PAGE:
There are carbon offsets and carbon offsets. Some go a long way to addressing the very real problem of carbon emissions affecting our environment. Others, however, can fail both from an emissions-cutting and a sustainability perspective.
All too often, we hear stories of grand promises about sustainability credentials, only for them to fall apart upon further inspection. So-called practices of “greenwashing” have become accusations that can seriously impact businesses.
Sustainability can either be taken seriously or it is something that businesses, governments and others simply see as a box that needs ticking. The latter is beginning to stand out starkly against the former. More so than ever before, it is time to talk the talk AND walk the walk.
The idea of carbon offsets through credit-purchasing “net-zero” or “carbon-neutrality” schemes has been widely proposed as a positive solution. However, commentators worldwide are already starting to pick these ideas apart.
A notion that these efforts sound too good to be true is gaining pace and, certainly, it is a notion that carries a weight of evidence too. Various studies have found that carbon offsetting does not, in fact, reduce emissions. Some actually suggest that carbon offsets may even make things worse for the environment.
One issue appears to be that the checks and regulations in place to ensure the veracity of any one offset scheme are vague at best. Essentially, this means that the integrity of much of what is being claimed by big businesses is seriously lacking.
For example, one scheme may claim to be paying to protect a forest from being cut down and using that supposed action as a means by which to balance –out their carbon footprint. There is one such example where, after some research, the forest in question was shown to be under no threat whatsoever of being demolished. Effectively, this means that the balance a business uses to offset its carbon footprint simply doesn’t exist.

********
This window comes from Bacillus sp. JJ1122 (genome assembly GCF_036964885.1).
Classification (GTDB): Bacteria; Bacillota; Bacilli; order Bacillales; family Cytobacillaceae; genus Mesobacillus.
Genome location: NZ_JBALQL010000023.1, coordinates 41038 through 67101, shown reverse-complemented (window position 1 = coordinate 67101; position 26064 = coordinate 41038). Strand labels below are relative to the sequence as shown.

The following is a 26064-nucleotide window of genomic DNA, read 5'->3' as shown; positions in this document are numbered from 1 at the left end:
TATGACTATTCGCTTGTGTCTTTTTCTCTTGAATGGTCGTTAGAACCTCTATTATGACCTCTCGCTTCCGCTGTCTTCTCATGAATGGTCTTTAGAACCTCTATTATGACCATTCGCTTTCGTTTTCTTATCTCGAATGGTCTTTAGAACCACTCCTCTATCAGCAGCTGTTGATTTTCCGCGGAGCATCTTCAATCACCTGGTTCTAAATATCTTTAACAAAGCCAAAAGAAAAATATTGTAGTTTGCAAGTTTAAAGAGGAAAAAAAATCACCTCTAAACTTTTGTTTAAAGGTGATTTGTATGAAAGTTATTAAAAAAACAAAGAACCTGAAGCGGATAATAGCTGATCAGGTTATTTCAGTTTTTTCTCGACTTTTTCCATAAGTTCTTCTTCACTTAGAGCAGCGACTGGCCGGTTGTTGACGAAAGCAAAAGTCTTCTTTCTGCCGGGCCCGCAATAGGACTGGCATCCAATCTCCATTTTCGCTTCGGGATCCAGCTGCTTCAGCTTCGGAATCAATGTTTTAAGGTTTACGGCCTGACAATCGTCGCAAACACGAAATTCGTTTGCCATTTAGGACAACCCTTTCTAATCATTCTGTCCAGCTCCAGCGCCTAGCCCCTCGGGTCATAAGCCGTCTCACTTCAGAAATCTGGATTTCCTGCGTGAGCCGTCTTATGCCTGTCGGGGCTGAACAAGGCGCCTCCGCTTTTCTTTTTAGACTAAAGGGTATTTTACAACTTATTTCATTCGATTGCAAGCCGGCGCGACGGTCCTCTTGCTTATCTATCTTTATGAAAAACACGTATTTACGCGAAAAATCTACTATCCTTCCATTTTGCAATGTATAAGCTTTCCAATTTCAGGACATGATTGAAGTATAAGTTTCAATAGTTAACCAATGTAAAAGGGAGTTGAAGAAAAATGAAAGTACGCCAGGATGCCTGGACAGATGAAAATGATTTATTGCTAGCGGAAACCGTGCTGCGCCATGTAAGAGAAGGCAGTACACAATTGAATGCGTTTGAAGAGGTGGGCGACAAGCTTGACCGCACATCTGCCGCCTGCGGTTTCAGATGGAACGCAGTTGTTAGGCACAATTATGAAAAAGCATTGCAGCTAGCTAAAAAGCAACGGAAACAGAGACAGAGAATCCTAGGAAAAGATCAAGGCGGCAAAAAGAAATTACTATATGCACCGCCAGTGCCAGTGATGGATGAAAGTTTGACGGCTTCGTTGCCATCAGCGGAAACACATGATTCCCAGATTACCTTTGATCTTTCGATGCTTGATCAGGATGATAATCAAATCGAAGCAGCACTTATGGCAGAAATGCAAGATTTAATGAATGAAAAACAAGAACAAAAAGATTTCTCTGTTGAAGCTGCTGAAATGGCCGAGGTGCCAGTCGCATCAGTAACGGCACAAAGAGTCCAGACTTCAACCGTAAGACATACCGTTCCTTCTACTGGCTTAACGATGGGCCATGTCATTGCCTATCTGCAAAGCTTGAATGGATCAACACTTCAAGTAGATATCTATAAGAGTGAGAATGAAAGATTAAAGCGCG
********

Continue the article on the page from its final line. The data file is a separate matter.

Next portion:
In fact, one study of wind turbine projects in India found that 52% of claimed offsetting schemes would more than likely have been built anyway, throwing further doubt over carbon offsetting schemes as a whole.
To summarise the situation, you have companies purchasing offsets that are supposed to be new, additional schemes to take carbon out of the atmosphere that are not, in fact, new. Therefore, there is a situation whereby they might be purchasing more offsets the more they emit. If those offsets essentially do not exist, all we are left with is businesses creating more and more emissions.
So, what are the solutions to the problem?
Firstly, balances and checks need to be much more rigourous. That would start to redress the balance. However, once the true picture is realised, we will inevitably get to a point where we find that we cannot ‘offset’ our way through the climate crisis.
In addition to this, the Voluntary Carbon Markets Integrity Initiative (VCMI) has set out a rule book on carbon offsetting claims to bring about better standards and better schemes worldwide. This will allow businesses to properly check the veracity of the environmental claims that they are putting out into the public domain.
Of course, the best way forward is to investigate how your business might actually reduce its emissions.
So, what are you doing to help? Do you think offsets are the way forward or is there a better way? Is there another side to the discussion? We would love to hear from you!